Fairest way to split family vacation expenses?
June 30, 2017 8:12 PM   Subscribe

Family members are all flying to a city for vacation. We will be renting a house. What is the best/fairest way to divide up the expenses?

Family consists of my mother, my two siblings/spouses and me/spouse plus kids (I have 1 kid, one sibling has 2 kids, one sibling has no kids). So, 10 people in total, 7 adults (3 couples plus a single) and 3 kids.

Should we divide expenses by the number of adults (7)? Or by the number of bedrooms that each family/ unit uses? Something else?

On one hand, if you go to a hotel, you expect to pay per room. On the other, we are renting a house that is big enough for 10, so perhaps we should calculate things on a per person (or per adult) basis?

I feel like I can't decide since with each option I think about exactly how it would impact that person (e.g., "that way mom pays more" or " that way the couple with no kids is subsiding the ones with kids" and I can't make an unbiased (or at least, fairly biased? Is that a thing?) decision.

So, what say you, uninvested MeFites?
posted by msbubbaclees to Travel & Transportation (19 answers total) 2 users marked this as a favorite
Just to clarify: "Family members" who are "all flying in" -- does that mean everyone, including you, is flying in? Are there major cost differences to the flights?
posted by lazuli at 8:22 PM on June 30, 2017 [1 favorite]

I think either per adult or per room would be fair. My tie breaker would based on who could more easily afford the larger share or needs the help of smaller share. Whatever you decide, I would then make sure that the rest of the family are OK with it. An email along the lines of "we could do it this way or that. I think this makes sense - are you with that?" or if you find you don't have a strong preference or don't want to take a strong stand, ""we could do it this way or that. What do you think?"
posted by metahawk at 8:26 PM on June 30, 2017 [4 favorites]

Take half of the rental cost and divide that equally including kids. The other half is divided up based on rooms. (So if person, spouse and kids are all shoved into a room, they pay less).
posted by raccoon409 at 8:26 PM on June 30, 2017 [4 favorites]

Per adult seems the most fair, but there are questions about how many people are in a room (do the kids have their own room(s)? Then the parents pay for those) and the size of each room. I just know single people often get the short end of things, often, and I think I'd be really resentful if I was expected to pay, for instance, $300 for a tiny room when a family of 4 paid the same for a much bigger room. Dividing it up per adult makes things more equal.

Also, depending, keep in mind how you're going to divide up food costs. Sure, kids eat less and all, but I'd divide it up with regard to everyone (so per every person -- so yeah, families are going to pay more in total than a childless couple or a single person).

But definitely try to err on the side of fair to the people who are single/without kids.
posted by darksong at 8:35 PM on June 30, 2017 [2 favorites]

As far the lodging goes, I would suggest dividing by the number of bedrooms that each family/unit uses. Assuming each child gets their own room, each bedroom is roughly 14.3%.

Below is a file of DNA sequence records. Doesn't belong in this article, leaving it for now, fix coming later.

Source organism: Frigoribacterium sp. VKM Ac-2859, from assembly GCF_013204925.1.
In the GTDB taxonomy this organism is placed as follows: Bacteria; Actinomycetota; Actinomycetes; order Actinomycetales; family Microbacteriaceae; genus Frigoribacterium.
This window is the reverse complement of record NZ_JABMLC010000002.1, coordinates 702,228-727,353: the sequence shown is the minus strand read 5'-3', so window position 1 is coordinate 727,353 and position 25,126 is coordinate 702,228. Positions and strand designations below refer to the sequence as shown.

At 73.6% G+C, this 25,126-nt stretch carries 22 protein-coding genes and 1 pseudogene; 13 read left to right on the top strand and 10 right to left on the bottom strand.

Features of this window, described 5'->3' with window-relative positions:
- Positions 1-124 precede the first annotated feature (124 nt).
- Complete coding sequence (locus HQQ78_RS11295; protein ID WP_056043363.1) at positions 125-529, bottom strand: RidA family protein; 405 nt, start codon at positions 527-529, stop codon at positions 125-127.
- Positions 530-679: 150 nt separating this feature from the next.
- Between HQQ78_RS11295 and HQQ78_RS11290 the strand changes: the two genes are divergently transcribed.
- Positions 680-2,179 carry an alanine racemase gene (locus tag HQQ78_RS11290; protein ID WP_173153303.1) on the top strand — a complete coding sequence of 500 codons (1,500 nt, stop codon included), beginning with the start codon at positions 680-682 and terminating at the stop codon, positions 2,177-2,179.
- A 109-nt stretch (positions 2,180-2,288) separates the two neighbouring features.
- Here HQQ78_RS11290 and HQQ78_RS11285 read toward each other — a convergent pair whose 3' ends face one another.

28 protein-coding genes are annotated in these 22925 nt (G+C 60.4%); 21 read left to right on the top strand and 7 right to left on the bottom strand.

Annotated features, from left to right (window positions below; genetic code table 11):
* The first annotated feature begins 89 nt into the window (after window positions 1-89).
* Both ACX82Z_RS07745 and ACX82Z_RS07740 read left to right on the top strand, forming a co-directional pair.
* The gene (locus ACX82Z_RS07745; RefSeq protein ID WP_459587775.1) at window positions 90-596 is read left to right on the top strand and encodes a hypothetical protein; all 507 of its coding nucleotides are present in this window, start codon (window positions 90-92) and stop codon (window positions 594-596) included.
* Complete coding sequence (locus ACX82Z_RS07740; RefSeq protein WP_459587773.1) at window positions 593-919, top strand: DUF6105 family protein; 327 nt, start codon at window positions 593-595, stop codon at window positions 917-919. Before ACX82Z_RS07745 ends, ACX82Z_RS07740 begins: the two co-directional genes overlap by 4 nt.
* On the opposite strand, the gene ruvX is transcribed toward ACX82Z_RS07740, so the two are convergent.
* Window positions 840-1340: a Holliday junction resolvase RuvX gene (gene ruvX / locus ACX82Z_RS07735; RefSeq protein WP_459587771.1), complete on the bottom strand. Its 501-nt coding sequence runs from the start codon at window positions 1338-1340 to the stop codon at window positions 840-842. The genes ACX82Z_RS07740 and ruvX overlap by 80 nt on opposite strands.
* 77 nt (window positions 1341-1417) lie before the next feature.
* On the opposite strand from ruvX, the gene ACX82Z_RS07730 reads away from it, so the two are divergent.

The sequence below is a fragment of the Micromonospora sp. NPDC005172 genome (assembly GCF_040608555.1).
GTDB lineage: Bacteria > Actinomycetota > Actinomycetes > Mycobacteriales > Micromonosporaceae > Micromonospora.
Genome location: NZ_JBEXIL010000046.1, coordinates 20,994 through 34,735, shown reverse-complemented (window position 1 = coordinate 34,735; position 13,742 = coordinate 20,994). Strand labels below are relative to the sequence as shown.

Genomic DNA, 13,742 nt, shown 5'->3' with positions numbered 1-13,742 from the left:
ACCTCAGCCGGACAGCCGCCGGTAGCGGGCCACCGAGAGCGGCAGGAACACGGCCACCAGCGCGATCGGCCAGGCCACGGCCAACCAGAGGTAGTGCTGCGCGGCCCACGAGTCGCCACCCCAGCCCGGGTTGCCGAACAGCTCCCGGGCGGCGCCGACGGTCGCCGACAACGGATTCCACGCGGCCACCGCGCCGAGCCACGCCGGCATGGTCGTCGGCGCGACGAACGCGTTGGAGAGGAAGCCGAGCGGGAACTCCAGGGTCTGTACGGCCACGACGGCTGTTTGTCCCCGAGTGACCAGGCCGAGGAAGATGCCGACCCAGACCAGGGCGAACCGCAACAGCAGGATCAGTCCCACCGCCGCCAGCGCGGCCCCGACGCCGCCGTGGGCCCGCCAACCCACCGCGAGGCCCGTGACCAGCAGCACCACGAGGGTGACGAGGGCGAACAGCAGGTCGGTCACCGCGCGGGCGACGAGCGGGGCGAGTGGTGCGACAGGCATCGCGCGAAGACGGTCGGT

Your mom pays 14.3% (1 bedroom)
You and your spouse pay 28.6% (2 bedrooms)
Sibling A + spouse pays 42.8% (3 bedrooms)
Sibling B + spouse pays 14.3% (1 bedroom)
posted by Juniper Toast at 8:42 PM on June 30, 2017 [1 favorite]

Can you clarify where the kids are sleeping? My answer would depend on the layout of the house. If baby kids are sharing a bed with their parents, that's way different than a 16 year old kid getting their own room.
posted by salvia at 8:49 PM on June 30, 2017

The house isn't just bedrooms though. You'll be sharing bathrooms - how many does the house have? And the kitchen - who will be keeping track of grocery runs? And are you renting a car or cars so you can go buy those groceries? Are there nearby entertainments that the whole family will be enjoying that costs extra money, like renting kayaks or visiting an amusement park or museum?

It's a mishmash of expenses and who is doing and costing what and it's very difficult to keep detailed track of it all. If there are family members who you know have financial difficulty, I'd err on the side of a system that favors them most and just roll with it. But if you're all fairly well off, it gets harder to decide.

My impulse as a single adult in a large extended family is to favor the single people, but I recognize that parents with kids on vacation are doing the job of parenting in a new situation and also that kids are wicked expensive just generally. I'd suggest making kids into fractions and splitting it up evenly by units of adults, the actual real adults end up paying a certain number of adult units. By this I mean, if a kid is a really little baby who isn't going to eat much food and will sleep with the parents and all that, the kid gets a free pass. But 5 to 13 (this is arbitrary, whatever makes sense in your family) would be half an adult unit, teens are three quarters. So say you and your spouse has a 10 year old, you'd end up paying for 2.5 adult units of the total expenses including food and rentals and yadda yadda. This compensates for the kid's costs but cuts the parents a break that doesn't make the single and childless resentful.